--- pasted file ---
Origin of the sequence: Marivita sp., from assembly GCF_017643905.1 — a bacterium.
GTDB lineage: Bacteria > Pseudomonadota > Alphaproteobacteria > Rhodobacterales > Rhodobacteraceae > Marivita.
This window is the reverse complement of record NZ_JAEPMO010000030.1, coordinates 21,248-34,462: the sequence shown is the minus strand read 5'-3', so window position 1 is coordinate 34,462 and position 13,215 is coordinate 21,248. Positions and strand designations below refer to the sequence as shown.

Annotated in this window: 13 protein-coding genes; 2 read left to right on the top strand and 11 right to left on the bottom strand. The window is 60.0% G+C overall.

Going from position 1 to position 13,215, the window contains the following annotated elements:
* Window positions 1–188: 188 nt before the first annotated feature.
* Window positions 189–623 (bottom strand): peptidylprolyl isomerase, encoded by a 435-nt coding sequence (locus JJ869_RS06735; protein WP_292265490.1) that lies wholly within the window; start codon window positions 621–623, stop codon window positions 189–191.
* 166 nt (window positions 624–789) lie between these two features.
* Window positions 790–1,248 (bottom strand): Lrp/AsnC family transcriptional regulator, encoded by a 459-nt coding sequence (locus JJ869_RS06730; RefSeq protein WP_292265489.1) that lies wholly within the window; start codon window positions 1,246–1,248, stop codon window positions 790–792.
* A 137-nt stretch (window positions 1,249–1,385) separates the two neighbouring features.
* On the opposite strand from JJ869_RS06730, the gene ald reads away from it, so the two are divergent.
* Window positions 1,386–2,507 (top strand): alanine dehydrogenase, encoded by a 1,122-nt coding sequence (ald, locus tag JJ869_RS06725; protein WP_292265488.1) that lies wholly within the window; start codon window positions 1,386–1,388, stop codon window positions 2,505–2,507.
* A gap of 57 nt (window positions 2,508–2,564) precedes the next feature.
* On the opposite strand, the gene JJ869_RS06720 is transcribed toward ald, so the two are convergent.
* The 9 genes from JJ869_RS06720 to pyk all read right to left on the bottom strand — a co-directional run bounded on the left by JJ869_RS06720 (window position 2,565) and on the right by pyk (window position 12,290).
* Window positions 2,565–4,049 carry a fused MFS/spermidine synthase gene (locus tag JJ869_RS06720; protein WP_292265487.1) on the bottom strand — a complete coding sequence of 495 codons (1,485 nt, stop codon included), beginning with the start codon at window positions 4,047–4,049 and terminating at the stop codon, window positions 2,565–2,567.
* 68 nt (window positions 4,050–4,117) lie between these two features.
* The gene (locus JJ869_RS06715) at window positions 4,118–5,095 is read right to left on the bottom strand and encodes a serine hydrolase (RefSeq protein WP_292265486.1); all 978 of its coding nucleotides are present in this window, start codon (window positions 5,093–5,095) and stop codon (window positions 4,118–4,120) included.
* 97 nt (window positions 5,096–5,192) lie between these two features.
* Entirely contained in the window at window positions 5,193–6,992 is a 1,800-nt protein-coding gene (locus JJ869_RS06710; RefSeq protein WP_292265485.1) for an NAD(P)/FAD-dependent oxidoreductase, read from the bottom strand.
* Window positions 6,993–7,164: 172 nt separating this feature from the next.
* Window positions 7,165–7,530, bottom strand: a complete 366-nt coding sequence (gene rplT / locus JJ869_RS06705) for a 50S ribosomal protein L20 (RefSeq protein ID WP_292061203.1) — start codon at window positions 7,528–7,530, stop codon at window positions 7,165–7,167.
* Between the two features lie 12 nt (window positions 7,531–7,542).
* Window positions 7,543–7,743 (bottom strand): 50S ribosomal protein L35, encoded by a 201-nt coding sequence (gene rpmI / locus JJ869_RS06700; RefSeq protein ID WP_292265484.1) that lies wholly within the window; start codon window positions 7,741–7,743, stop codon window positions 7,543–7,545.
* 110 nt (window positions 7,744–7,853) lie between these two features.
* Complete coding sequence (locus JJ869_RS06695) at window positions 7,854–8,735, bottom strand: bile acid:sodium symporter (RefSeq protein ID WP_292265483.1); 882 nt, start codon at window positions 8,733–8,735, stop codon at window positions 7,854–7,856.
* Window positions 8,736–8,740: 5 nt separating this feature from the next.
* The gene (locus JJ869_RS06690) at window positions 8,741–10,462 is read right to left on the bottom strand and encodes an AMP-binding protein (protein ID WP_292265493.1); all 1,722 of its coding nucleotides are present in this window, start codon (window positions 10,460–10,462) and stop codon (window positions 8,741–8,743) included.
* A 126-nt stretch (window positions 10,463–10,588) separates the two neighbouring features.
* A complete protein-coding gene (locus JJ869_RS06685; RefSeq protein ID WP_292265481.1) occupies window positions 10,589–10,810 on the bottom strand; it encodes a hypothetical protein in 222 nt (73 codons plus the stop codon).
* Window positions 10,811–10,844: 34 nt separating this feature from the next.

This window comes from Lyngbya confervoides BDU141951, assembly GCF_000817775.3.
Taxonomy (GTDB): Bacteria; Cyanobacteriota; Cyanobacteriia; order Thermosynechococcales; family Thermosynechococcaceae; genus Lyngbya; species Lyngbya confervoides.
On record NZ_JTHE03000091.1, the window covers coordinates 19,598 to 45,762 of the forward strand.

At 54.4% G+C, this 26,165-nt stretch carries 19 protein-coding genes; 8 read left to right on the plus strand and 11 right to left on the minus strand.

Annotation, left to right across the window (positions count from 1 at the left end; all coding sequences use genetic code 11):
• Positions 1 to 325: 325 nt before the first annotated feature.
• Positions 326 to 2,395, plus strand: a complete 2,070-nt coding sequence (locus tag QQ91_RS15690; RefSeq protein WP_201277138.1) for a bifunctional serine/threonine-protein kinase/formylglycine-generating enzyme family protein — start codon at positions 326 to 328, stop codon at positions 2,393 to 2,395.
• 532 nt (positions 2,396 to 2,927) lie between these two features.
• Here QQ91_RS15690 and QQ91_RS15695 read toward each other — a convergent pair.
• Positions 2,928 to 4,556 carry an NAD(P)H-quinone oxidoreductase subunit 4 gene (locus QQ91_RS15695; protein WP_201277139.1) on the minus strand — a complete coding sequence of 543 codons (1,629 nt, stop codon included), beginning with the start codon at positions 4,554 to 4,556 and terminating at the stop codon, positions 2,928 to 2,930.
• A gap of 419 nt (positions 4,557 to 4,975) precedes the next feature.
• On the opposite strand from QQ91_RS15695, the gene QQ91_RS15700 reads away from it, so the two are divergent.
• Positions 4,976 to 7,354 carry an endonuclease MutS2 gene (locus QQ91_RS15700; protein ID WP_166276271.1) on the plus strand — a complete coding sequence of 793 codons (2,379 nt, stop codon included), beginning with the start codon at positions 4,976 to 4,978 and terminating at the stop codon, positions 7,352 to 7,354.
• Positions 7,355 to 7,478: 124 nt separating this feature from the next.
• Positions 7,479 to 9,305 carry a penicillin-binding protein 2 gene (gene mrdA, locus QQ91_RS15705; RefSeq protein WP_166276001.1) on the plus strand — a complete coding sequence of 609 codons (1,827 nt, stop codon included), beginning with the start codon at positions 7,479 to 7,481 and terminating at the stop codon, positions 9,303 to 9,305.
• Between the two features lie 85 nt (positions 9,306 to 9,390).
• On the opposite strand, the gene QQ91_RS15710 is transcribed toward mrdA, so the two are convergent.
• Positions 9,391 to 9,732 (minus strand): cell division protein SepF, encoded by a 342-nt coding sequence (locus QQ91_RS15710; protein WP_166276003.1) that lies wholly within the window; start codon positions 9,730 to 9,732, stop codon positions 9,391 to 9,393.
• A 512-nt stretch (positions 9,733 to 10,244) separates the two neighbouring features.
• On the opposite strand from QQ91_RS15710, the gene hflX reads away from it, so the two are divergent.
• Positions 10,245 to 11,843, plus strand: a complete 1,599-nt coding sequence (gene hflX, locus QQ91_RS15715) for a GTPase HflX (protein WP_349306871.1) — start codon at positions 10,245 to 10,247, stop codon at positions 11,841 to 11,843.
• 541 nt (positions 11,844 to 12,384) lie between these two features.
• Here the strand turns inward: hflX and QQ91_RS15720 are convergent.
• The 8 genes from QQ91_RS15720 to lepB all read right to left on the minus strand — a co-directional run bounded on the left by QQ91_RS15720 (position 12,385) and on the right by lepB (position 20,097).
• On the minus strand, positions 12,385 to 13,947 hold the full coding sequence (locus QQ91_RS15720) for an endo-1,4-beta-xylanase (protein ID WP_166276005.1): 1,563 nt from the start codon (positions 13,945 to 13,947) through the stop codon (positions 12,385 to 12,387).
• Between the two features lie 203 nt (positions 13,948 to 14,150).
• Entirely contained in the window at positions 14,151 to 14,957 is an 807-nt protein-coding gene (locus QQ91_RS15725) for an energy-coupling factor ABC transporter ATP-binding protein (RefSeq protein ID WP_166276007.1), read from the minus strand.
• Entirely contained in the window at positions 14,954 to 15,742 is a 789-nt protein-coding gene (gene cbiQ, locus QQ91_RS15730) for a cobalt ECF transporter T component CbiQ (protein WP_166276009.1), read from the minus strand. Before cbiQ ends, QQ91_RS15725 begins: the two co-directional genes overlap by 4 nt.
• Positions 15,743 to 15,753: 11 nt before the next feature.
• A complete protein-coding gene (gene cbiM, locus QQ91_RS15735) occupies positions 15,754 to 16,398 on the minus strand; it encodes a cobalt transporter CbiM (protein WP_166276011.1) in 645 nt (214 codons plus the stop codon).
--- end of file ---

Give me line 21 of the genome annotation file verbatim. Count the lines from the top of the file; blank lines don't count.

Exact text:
* Window positions 6,993–7,164: 172 nt separating this feature from the next.